Viola Davis 3 of 10Viola Davis is an Oscar-nominated actress for her roles in Doubt and The Help and the mother of three children, one adopted and two step. She recently told The Telegraph, "I always wanted a child but acting is a very self-focused profession. We're late getting married, late having children, all of a sudden you stop for five minutes and think, â€˜What have I been missing?'" She joked, "My grandmother had 18 children. Can you imagine? Even with one, I feel I'm always on survival mode, just trying to get through each day. I never thought that I could feel like such a failure but, at the same time, I'm amazed at how much I feel like the greatest hero alive." Davis was named one of Time magazine's 100 Most Influential People in the World in 2012. The 47-year-old Juilliard grad is currently playing Amma in Beautiful Creatures, a combination of two characters from the fantasy novel on which the film is based: the housekeeper and the librarian. She says, "I am more the librarian than the housekeeper. I told Richard LaGravenese [the director] that I don't want to clean houses in this movie. I don't want to have a sponge in my hand and I don't want to wear an apron," adding, "Putting my foot down is a progression for me. I've always been an actor for hire and to some extent I still am. But I knew I did not want to play a housekeeper." Davis grew up in extreme poverty in a small town in Rhode Island where she was bullied for being black. She says, "At school they would put us in a line to drink from the water fountain after recess and if I was first or second in line, then that was it. The whole line would refuse to drink .... When I see myself as a little girl in a rat-infested, condemned building in Central Falls, rummaging for food, it's absolutely unbelievable that I've come this far. I have achieved more than I could ever have dreamt. I feel like I really have a blessed life."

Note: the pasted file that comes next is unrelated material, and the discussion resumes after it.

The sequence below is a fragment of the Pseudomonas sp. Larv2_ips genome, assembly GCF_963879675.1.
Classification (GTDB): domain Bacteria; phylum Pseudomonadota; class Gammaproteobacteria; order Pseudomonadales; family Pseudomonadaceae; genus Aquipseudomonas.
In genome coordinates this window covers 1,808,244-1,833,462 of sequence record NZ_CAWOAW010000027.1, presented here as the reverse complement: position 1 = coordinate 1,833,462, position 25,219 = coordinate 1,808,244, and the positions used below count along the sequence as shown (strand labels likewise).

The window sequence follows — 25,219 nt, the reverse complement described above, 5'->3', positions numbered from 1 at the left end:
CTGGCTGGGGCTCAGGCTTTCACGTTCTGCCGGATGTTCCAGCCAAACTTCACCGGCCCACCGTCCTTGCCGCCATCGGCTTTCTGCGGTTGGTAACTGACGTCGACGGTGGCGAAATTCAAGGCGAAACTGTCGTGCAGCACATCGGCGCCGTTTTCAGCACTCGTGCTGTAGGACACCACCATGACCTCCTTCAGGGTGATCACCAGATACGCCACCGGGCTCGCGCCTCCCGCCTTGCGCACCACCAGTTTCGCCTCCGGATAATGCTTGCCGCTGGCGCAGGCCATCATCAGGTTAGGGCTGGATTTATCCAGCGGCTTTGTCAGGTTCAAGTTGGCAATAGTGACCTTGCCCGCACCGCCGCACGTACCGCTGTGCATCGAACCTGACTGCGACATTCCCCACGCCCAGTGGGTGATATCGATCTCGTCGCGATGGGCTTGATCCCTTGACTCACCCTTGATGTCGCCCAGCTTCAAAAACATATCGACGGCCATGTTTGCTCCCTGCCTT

Beyonce Knowles 4 of 10Beyonce Knowles needs no introduction. She's one of the most powerful women in the world and is currently on the cover of Vogue. During an interview with the magazine, Knowles said of motherhood, "Right now, after giving birth, I really understand the power of my body. I just feel my body means something completely different. I feel a lot more confident about it. Even being heavier, thinner, whatever. I feel a lot more like a woman. More feminine, more sensual. And no shame .... I feel like I have something that has grounded me so much more. Family has always been important. I've always had my mother and my father and my husband. But it's just. . . . Life is so much more than. . . It's not defined by any of this." "This," of course, referring to her illustrious career, which she chronicles in her self-directed HBO documentary that debuted this weekend, Life Is But a Dream. Knowles shares lots of great career advice during the film, and says, "Women have to work much harder to make it in this world. It really pisses me off that women don't get the same opportunities as men do, or money for that matter. Because lets face it, money gives men the power to run the show. It gives men the power to define our values and to define what's sexy and what's feminine and that's bullshit. At the end of the day, it's not about equal rights, it's about how we think. We have to reshape our own perception of how we view ourselves .... Power's not given to you. You have to take it."